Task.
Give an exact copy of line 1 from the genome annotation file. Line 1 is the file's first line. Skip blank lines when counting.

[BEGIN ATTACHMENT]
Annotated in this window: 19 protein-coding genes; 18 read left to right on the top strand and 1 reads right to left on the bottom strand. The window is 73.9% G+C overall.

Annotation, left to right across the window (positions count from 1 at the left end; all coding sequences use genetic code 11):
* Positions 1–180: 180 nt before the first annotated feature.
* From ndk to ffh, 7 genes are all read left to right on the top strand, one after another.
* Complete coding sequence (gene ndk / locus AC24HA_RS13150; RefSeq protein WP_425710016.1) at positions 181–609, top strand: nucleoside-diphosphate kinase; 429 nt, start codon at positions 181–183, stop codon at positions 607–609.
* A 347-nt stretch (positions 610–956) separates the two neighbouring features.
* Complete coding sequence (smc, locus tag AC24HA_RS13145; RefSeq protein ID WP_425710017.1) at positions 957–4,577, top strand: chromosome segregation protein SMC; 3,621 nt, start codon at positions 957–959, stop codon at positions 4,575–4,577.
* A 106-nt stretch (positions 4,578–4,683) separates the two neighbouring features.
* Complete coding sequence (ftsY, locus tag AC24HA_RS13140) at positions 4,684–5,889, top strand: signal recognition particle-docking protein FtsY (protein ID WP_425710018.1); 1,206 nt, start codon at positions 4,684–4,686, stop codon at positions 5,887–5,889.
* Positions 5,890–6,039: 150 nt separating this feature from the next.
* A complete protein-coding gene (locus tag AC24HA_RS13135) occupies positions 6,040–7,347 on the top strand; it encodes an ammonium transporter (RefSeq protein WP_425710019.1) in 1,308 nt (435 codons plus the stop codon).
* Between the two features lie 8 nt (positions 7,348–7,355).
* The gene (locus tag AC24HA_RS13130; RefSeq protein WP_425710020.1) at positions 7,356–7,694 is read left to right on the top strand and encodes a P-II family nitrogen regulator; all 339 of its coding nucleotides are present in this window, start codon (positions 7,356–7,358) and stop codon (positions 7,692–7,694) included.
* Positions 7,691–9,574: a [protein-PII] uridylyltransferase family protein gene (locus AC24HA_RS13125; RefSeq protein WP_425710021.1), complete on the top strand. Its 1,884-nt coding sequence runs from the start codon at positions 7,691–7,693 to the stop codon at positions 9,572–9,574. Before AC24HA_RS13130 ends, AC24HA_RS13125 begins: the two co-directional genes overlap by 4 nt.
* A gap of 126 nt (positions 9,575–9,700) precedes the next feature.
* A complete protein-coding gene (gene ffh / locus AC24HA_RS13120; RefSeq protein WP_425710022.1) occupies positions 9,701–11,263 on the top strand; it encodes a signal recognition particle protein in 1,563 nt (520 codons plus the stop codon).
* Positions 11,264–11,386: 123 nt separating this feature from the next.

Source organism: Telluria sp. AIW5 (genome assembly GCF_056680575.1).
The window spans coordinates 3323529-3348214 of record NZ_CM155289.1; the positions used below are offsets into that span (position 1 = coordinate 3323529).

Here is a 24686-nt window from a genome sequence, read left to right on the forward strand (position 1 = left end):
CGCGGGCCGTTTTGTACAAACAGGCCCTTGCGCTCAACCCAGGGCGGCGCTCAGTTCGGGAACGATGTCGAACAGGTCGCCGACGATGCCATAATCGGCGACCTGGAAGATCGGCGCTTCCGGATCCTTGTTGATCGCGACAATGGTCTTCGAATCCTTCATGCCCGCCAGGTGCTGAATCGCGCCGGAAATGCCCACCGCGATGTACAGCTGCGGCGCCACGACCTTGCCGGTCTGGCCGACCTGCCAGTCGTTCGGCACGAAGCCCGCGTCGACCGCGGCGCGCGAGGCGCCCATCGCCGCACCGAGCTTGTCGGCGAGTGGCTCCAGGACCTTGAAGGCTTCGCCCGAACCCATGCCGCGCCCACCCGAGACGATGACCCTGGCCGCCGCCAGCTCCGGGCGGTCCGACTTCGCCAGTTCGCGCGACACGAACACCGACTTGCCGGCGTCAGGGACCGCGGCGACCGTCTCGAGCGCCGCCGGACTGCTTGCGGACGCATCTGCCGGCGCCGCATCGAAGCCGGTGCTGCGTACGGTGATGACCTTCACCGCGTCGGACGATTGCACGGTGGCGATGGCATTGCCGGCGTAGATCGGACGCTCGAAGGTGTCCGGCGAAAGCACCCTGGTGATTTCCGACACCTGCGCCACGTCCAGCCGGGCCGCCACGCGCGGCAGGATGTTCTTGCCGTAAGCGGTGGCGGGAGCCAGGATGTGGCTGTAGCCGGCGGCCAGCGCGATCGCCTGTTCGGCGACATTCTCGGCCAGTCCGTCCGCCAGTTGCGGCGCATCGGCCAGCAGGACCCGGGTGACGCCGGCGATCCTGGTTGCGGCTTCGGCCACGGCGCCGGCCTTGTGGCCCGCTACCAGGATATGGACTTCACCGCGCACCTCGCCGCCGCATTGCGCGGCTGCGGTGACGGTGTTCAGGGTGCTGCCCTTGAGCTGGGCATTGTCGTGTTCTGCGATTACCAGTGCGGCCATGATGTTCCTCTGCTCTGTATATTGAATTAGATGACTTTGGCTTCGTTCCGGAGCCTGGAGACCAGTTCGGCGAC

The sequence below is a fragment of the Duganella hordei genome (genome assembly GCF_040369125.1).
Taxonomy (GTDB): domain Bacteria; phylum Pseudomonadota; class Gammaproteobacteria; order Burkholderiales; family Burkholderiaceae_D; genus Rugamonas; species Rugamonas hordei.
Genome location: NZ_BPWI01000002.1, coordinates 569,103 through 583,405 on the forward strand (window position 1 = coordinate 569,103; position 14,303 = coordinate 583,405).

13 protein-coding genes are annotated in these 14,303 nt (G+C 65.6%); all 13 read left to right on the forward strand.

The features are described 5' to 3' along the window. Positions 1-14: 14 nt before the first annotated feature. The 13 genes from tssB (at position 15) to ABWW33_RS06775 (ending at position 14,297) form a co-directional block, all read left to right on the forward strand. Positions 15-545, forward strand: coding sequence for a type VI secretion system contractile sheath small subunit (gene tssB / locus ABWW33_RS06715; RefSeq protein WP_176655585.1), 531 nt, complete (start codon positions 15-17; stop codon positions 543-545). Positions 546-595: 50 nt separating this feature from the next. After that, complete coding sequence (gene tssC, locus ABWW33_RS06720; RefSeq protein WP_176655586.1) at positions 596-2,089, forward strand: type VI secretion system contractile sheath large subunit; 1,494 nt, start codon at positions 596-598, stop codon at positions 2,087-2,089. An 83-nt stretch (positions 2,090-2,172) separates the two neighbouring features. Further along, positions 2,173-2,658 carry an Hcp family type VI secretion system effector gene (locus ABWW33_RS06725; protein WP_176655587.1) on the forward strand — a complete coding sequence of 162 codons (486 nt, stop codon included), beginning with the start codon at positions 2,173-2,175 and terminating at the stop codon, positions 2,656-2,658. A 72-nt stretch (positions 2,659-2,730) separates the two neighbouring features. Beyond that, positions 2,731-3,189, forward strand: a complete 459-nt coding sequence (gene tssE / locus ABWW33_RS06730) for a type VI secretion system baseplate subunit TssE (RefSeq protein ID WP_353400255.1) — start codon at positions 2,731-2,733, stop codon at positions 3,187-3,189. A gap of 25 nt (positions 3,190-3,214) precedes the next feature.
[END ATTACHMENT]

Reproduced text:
Annotated in this window: 19 protein-coding genes; 18 read left to right on the top strand and 1 reads right to left on the bottom strand. The window is 73.9% G+C overall.